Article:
Unlike those who recoil from the sight of venomous snakes, Rohit Giri thinks these increasingly endangered cold-blooded reptiles need to be protected.
At an age when his friends would either run away from snakes or try to kill them with sticks, Giri was fascinated by these creatures that used to slither around in the fields near his home in Pokhara.
He thinks his obsession with snakes started with watching National Geographic documentaries endlessly on cable tv. Once a snake was spotted in a neighbour’s garden and there was panic in the locality, but the 14-year-old calmly hooked the snake with the end of a stick took hold of the squirming reptile and released it into nearby bushes.
It was a green pit viper, and the young boy’s courage became the talk of the neighbourhood. For Giri, it was the beginning of a strong bond with the animals that have religious and cultural importance in Nepal. Since then he has been summoned to rescue more than 700 snakes.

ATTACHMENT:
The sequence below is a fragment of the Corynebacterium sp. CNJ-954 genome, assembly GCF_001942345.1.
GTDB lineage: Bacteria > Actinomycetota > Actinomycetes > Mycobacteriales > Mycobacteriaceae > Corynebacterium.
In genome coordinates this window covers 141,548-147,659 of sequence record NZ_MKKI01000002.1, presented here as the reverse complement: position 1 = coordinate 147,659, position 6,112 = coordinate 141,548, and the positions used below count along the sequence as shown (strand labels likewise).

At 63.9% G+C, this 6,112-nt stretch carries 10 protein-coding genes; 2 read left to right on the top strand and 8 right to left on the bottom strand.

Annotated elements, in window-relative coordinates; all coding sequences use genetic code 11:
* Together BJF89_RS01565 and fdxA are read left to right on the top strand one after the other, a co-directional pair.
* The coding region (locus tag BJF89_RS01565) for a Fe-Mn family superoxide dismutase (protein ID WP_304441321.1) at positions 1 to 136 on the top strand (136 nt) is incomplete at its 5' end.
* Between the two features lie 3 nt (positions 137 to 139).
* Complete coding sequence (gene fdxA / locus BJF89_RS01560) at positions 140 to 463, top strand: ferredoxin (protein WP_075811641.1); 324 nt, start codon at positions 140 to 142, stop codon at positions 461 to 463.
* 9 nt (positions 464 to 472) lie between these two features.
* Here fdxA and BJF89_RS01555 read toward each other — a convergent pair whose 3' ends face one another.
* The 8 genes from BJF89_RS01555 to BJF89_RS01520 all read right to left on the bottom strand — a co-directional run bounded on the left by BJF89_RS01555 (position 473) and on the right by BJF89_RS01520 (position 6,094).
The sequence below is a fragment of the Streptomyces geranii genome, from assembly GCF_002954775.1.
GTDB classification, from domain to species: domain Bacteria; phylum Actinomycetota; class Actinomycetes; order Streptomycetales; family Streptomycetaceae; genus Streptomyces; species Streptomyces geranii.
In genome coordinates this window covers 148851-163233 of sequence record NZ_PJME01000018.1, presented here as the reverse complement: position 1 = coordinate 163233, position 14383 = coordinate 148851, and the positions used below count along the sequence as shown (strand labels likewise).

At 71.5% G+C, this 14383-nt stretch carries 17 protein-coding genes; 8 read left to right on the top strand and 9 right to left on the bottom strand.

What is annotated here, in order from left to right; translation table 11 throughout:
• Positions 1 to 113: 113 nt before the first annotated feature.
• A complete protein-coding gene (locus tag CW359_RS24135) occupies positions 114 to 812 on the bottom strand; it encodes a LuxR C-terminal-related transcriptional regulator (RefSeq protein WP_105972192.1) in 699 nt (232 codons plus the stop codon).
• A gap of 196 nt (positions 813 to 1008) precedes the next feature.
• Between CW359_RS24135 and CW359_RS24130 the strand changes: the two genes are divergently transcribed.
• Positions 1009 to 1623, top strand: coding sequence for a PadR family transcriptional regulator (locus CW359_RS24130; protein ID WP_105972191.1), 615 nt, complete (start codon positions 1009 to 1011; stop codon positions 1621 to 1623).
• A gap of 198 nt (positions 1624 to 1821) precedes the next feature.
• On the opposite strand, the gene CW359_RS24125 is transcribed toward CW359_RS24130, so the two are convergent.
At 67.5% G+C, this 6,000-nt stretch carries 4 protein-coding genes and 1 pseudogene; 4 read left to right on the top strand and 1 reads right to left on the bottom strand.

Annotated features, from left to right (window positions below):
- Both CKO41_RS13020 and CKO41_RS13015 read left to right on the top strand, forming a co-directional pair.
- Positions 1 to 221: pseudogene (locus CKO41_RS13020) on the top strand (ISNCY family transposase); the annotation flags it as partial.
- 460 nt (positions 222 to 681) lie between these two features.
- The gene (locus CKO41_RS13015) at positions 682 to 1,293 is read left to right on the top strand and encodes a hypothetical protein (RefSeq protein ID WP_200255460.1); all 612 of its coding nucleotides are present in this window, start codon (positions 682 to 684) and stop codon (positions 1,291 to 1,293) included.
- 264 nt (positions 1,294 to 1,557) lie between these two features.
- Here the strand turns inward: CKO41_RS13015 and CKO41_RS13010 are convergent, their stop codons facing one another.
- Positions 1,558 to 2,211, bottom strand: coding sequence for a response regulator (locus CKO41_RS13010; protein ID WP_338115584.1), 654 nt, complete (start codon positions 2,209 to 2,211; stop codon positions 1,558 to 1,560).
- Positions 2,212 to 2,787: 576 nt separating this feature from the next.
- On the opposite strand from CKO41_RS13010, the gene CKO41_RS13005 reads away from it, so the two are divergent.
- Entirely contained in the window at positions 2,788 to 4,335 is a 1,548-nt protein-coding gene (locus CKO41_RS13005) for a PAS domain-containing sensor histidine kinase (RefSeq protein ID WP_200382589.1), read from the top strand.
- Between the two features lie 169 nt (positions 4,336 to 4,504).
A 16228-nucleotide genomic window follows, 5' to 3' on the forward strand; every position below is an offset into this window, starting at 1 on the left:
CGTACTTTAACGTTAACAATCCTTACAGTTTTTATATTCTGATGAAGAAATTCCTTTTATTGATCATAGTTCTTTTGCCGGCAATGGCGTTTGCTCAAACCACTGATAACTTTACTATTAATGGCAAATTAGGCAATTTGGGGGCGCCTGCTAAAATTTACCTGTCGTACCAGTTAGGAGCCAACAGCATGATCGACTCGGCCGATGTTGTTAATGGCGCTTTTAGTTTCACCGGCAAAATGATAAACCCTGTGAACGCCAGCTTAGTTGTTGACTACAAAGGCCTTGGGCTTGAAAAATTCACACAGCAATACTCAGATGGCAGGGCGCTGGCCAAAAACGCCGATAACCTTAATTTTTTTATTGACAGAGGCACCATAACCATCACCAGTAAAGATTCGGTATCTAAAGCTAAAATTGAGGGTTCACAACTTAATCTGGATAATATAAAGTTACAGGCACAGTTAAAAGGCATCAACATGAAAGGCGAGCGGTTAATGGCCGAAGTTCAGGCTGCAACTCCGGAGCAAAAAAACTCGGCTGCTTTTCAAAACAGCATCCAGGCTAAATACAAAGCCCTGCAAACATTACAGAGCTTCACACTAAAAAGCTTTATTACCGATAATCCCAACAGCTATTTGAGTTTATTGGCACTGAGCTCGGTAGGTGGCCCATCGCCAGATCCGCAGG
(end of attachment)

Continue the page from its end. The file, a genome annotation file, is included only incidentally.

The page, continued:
“At that moment, I was thrilled to be holding this amazing creature,” recalls Giri, who is now 22, and like the shy creatures he handles, hides behind his hoodie almost like he is trying to stay undercover. “The best part was, he was not afraid of me either. He was just curious.”
Residents of Kaski and surrounding districts call him up several times a day when there is a snake in the vicinity that needs to be removed and rescued. Sub-tropical Pokhara Valley with its many hollows and boulders is an ideal habitat for snakes. Rohit is among a handful of snake rescuers in the country, and always has a snake hook and bag ready